Will rich people from Mississippi (especially lawyers and politicians) dog-ear this book, looking for names of friends, relatives—themselves? Yes—as surely as bees love honey and men love money. “Behind every great fortune lies a great crime,” wrote Balzac. If he could read The Fall of the House of Zeus by Curtis Wilkie, Balzac might add: “And after every great fortune comes carelessness—or a setup. Or perhaps both.”
This book centers on the true story of Mississippi lawyer Richard F. Scruggs, who got richer than some countries by suing Big Tobacco. The 1997 settlement was for $368 billion to be paid out over twenty-five years. Scruggs’s total take was at least $500 million.
In 2007 prosecutors charged Scruggs with bribing a judge in another case. He is now in prison. The amount of the bribe was $50,000. That Scruggs would need or desire to make such a relatively puny bribe seems, on the surface, implausible. Plus, why would somebody with more money than two Wall Street bankers need to commit a crime?
The facts of that bribe, according to U.S. attorneys and FBI agents, were simple and straightforward. But Curtis Wilkie’s clear and balanced reporting in The Fall of the House of Zeus strongly suggests that the case was far from simple and straightforward—and therein lies the source of the controversy this book will surely reignite. Wilkie says he’s uncovered previously unpublicized and critical information from witnesses.
The story is complicated and tragic. Here’s one complication: The bribe that brought down Scruggs went to a judge who was appealing to an old friend—not to Scruggs—for money to bail himself out of a personal debt. Another complication: Testimony before a grand jury turned out to be—after the fact—inaccurate.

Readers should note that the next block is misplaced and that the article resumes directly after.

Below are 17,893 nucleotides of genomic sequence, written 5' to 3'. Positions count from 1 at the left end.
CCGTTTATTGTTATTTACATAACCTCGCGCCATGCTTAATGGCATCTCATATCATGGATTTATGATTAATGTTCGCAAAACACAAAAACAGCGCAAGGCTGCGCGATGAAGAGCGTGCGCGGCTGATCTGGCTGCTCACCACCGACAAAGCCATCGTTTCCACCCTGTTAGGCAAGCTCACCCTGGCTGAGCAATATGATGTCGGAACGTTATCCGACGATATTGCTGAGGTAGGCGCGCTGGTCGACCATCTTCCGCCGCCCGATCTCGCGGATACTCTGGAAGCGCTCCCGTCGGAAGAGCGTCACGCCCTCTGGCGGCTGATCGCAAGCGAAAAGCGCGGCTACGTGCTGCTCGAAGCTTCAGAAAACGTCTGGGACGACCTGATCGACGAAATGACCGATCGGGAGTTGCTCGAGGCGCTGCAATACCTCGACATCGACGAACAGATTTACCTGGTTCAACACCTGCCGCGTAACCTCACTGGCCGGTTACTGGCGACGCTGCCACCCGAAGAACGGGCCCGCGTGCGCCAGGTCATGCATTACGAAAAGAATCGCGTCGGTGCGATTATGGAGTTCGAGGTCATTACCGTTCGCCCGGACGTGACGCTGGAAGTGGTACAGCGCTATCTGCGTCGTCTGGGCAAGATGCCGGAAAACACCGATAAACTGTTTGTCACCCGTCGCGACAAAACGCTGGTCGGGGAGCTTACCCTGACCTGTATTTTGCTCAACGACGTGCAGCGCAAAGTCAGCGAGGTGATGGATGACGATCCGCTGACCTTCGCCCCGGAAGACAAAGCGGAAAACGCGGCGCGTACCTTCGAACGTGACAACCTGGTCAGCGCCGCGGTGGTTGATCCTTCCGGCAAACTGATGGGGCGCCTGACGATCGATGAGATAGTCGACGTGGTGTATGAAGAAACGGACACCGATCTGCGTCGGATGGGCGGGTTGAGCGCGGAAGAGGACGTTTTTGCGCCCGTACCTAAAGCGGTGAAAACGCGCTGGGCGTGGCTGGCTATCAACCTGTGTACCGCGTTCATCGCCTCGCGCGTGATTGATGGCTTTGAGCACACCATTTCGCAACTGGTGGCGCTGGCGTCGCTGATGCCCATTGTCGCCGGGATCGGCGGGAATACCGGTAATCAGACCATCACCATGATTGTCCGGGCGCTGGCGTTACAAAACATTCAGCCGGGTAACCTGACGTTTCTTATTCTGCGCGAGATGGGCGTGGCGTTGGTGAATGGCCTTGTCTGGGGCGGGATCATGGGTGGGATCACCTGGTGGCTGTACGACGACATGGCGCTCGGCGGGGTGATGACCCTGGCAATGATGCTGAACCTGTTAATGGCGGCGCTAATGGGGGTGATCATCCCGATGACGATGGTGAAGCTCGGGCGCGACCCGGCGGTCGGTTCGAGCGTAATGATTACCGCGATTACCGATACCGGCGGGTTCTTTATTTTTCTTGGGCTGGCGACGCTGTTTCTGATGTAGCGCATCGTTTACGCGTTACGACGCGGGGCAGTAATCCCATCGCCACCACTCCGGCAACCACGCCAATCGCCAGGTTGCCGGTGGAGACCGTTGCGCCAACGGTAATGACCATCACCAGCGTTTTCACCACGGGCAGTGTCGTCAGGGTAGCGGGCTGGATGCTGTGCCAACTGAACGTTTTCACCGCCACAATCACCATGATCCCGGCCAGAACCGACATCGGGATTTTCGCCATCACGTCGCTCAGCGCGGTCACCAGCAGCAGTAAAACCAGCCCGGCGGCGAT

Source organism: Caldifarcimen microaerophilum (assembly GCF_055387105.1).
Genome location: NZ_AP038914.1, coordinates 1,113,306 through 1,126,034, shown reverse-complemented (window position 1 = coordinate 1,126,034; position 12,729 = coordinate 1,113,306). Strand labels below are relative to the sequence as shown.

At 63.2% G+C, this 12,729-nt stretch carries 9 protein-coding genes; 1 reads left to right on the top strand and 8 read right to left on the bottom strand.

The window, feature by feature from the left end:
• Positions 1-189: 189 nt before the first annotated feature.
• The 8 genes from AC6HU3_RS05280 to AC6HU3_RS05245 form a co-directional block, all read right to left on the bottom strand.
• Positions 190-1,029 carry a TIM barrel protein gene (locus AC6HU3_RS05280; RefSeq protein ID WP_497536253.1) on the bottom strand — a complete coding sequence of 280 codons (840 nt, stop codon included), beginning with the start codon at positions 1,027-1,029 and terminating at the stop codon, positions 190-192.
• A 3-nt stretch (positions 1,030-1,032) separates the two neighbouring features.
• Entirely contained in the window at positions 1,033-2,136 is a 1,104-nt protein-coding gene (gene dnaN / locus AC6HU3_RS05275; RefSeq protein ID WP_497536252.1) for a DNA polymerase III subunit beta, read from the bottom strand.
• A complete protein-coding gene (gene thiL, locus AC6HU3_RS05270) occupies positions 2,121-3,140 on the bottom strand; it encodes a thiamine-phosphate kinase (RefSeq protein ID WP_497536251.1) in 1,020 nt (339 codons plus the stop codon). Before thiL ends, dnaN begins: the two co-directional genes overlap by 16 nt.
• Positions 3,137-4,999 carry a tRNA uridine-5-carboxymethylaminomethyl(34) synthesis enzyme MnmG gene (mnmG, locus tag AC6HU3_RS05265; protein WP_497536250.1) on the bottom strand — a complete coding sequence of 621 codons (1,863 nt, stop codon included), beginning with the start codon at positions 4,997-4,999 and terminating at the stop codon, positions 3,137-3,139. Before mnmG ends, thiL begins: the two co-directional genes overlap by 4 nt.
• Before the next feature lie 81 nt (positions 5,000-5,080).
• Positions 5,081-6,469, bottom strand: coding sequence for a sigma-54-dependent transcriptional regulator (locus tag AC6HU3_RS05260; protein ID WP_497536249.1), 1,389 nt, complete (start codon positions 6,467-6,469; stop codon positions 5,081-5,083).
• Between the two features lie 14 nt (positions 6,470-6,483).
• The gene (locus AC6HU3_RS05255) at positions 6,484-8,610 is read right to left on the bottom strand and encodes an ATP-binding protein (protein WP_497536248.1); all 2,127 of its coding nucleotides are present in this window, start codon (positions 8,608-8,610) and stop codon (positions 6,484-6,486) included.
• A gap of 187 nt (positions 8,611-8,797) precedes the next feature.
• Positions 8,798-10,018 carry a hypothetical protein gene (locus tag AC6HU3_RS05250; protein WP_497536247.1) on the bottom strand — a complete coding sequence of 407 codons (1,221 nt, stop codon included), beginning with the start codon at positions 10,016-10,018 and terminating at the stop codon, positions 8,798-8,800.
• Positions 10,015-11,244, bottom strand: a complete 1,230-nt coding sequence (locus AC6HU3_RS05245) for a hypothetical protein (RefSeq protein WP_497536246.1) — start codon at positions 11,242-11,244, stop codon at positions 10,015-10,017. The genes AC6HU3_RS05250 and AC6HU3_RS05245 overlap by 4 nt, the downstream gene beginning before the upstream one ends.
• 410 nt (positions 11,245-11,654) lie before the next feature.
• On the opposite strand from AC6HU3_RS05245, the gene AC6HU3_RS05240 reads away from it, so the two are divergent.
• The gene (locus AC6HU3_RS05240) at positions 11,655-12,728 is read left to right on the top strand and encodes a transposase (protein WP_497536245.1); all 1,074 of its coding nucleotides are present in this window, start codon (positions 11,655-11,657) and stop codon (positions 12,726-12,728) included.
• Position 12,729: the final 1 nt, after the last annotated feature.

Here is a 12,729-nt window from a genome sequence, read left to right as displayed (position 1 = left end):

A magic trick of Wilkie’s narrative is to give you the feeling that you personally know many of the main characters. Wilkie conducted more than two hundred interviews over a two-year period, some with confidential sources. I say “main characters” because in many ways—especially when you’re reading dialogue in The Fall of the House of Zeus—the book feels like a novel. But whereas a novelist “makes up” dialogue, much of the dialogue here comes from FBI phone taps and other recording devices. A reader experiences long moments of fascinating, breath-holding action. You become that fly on the wall you long to be when people you admire or people you despise get into (or cause) big trouble. The undisputed accuracy of recorded dialogue will fan embers that will keep this story alive for decades—not only in Mississippi, especially Jackson and Oxford, but anywhere obscene wealth, arrogance, and narrow-mindedness grant us human beings a look into the darkest rooms of our hearts.
Scruggs, according to this book’s publisher, landed “inside the circle of the upper class” after he got rich. Some of the fraternity brothers in that upper class were very nasty bottom-feeders. “The rich” in this book is not an abstraction. You see into very rich people’s literal closets. “The law” is not an abstraction. Judges and lawyers insult each other; FBI and Justice Department officials sometimes seem to put their best feet backward. Judges “vent,” not just from the bench, but also from the witness stand.
My guess is that this book will spawn new stories and blogs—written about attitudes and interests of Dickie Scruggs, P. L. Blake, Judge Henry Lackey, Steve Patterson, Judge Neal Biggers, Tim Balducci, and others. The questions will center not only on matters of legal opinion, but also on examples of pettiness, stupidity, and disappearing acts. Nationally famous names, from Trent Lott and Dick Morris to Hillary Clinton and Joe Biden, slip in and out of the action.
A lawyer for Scruggs, after Scruggs’s guilty plea, indicated that it would take “mystical” Southern novelists—William Faulkner or Walker Percy—to “understand how these kinds of things happen.” No mystical novelist needed here. Just a damn good journalist.